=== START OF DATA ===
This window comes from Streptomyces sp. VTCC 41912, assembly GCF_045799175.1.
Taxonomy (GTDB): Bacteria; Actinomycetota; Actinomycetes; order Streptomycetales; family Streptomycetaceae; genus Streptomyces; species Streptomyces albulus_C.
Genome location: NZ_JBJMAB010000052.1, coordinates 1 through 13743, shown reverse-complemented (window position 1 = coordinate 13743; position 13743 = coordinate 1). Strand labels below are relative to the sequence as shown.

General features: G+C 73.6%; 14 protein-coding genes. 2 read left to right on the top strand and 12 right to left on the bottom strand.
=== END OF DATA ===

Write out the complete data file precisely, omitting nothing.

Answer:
This window comes from Streptomyces sp. VTCC 41912, assembly GCF_045799175.1.
Taxonomy (GTDB): Bacteria; Actinomycetota; Actinomycetes; order Streptomycetales; family Streptomycetaceae; genus Streptomyces; species Streptomyces albulus_C.
Genome location: NZ_JBJMAB010000052.1, coordinates 1 through 13743, shown reverse-complemented (window position 1 = coordinate 13743; position 13743 = coordinate 1). Strand labels below are relative to the sequence as shown.

General features: G+C 73.6%; 14 protein-coding genes. 2 read left to right on the top strand and 12 right to left on the bottom strand.